Second chance for former inmates

Second chance for former inmates
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“Upon release I felt alienated from everyone around me. I felt that everyone was looking at me and everyone was looking down at me. I didn’t feel part of normal society.”

This was the experience of Dan Baxter*. Who after two different stints in prison – one for ten years and the other for five – found it extremely difficult to adapt to the outside world.

. With Post-Incarceration Syndrome (PICS) setting in and a criminal record making him virtually unemployable, Mr Baxter’s difficulties extended to his mental health.

“You pick up a certain code in prison and you do bring it with you because if you spend long enough in there it is a major part of your life and it becomes a major part of your personality,” Mr Baxter told City Hub.

He said that even after two years of job interviews, he would just be ignored on account of his criminal history.

“Two years of knockbacks, it’s hard.”

“After the last time I got out I had just had enough of the life I had been living and I just really wanted to live. You know, find a partner and get a job.”

Mr Baxter’s story is just one of several case studies that Kate Wiechmann of Prisoners Aid Association is using to create a new post-incarceration rehab program.

Titled ‘Mates on the Move’ this new initiative is aimed at training ex-offenders to deal and interact with the outside world.

According to government data, a parolee is two and a half times more likely to return to prison in their first three months than at twelve months after their release.

Ms Wiechmann told City Hub that Prisoner’s Aid is well equipped and has the experience to help combat this statistic and help ex-inmates to move on from prison life.

“Given that Prisoner’s Aid is in the business of storing, delivering and moving people’s belongings it seemed like a natural fit to go into this industry,” Ms Wiechmann said.

“We had the contacts over the years. We have built up relationships with community housing providers and so we were able to get some clients very early on for the removalist business.”

The training will cover five different aspects for the participants: essential life skills, employability skills, mentoring, accredited training and work experience.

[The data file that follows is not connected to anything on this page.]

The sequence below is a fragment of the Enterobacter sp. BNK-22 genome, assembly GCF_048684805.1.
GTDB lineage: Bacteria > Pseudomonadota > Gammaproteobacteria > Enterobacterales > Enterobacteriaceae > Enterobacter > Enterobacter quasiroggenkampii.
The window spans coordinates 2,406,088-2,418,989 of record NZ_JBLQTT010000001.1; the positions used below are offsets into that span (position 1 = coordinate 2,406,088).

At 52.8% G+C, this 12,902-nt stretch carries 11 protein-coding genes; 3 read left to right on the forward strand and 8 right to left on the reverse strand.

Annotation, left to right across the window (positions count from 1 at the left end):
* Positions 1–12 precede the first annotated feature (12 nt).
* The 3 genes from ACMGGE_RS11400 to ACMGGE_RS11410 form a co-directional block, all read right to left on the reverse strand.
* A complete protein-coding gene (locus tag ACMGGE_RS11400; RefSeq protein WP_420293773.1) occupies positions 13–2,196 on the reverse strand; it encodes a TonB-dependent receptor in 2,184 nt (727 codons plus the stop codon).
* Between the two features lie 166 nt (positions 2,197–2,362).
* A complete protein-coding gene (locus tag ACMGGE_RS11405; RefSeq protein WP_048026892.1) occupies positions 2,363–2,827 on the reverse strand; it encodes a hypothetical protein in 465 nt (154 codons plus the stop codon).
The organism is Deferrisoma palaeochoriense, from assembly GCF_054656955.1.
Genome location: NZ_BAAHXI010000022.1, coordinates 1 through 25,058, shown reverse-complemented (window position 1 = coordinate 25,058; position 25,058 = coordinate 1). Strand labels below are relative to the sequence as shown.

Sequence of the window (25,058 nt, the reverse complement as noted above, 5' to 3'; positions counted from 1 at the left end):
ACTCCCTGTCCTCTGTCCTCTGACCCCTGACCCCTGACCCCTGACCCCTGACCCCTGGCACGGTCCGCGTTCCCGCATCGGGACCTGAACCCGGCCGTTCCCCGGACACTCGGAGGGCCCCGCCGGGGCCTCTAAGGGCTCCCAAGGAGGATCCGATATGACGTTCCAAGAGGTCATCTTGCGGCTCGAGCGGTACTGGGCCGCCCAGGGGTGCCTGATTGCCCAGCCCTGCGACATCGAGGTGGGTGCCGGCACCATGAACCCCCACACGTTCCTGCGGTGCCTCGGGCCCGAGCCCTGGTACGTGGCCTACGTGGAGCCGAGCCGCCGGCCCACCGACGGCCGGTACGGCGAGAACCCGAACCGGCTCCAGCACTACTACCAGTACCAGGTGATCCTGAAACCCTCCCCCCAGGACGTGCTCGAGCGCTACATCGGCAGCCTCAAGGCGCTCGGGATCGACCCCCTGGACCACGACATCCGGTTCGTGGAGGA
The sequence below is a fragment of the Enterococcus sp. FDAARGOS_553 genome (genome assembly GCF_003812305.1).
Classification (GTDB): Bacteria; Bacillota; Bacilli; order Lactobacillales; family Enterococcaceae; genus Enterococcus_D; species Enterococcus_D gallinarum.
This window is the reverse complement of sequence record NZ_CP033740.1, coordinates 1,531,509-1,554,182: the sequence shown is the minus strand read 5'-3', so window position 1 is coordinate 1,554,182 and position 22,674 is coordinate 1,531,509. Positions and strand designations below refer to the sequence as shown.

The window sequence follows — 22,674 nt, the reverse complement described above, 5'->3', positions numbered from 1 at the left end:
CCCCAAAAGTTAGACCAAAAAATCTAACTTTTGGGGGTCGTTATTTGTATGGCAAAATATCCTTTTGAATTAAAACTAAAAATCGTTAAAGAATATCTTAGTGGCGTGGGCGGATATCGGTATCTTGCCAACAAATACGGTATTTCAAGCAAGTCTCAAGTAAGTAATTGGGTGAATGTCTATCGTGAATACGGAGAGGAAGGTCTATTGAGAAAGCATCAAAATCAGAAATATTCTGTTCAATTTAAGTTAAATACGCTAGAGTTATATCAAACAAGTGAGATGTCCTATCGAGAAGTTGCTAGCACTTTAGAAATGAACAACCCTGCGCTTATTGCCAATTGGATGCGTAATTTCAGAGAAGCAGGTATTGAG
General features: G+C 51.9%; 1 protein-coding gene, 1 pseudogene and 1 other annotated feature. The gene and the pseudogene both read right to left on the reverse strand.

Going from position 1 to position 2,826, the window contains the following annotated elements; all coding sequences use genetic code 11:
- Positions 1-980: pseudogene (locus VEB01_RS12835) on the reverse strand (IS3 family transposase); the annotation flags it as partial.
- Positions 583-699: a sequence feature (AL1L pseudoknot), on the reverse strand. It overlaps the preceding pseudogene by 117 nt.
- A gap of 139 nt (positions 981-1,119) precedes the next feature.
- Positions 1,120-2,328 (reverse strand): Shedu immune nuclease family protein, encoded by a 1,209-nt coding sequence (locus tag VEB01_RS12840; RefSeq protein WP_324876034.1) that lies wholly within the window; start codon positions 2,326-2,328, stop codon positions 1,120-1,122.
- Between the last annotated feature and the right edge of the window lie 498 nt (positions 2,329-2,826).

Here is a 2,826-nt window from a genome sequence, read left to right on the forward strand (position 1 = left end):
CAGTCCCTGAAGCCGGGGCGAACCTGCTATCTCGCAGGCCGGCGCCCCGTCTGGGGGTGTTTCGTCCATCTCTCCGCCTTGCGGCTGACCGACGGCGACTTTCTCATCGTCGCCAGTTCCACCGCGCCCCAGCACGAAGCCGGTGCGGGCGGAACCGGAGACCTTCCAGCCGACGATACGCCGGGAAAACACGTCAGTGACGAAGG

Ms Wiechmann said that key features of this will be day to day living, how to discuss a criminal record in a job interview, getting references and one on one time with mentors.

Research Fellow at the University of New South Wales (UNSW), Andrew Griffiths stressed the importance post-incarceration rehab in NSW.

Mr Griffiths is currently the Chief Investigator of an inquiry into the ACT’s Extended Throughcare program and explained to City Hub why post release support is needed.

“45.8 per cent of prisoners who were released during 2011-12 [in NSW] returned to prison within two years,” he said.

“Detainees released to the community often experience homelessness, poor mental health and high rates of illicit drug use.”

“Recidivism and premature death are significant risks in the months following release from prison.”

“Post release support can help to address these issues and to therefore reduce rates of recidivism.”

This program is a first for NSW, as the state is lagging behind others in post-incarceration schemes that provide employment opportunities similar to Victoria’s Reintegration pathways and the ACT’s thoroughcare program.

Currently the state does have several transitional schemes for ex-inmates.

But Mr Griffiths said that many of these have to deal with integration with the community not employment.

These programs are funded by Corrective Services New South Wales (CSNSW) Funded Partnership Initiative.

A CNSW spokesperson told City Hub that they provide work, vocational and education experience to enhance employment opportunities and promote successful reintegration with the community after release.

‘Mates on the Move’ has received help from many over the last few months as Prisoner’s Aid has tried to get the program up and running.

Ms Wiechmann said that Leichhardt Mayor, Darcy Byrne and state Member for Balmain, Jaime Parker were helping her in finding premises.

She also said that the program had begun to receive its first major donations, these came from the Ian Potter and Westpac Foundations.

Mr Baxter said that programs like this would give ex-offenders like him hope in future.

“At a start point, we won’t be coming straight from prison. We will have a reference,” Mr Baxter said.

“Even if it is volunteer work, it would give us that reference.”

“It would give us hope.”

*Not his real name.

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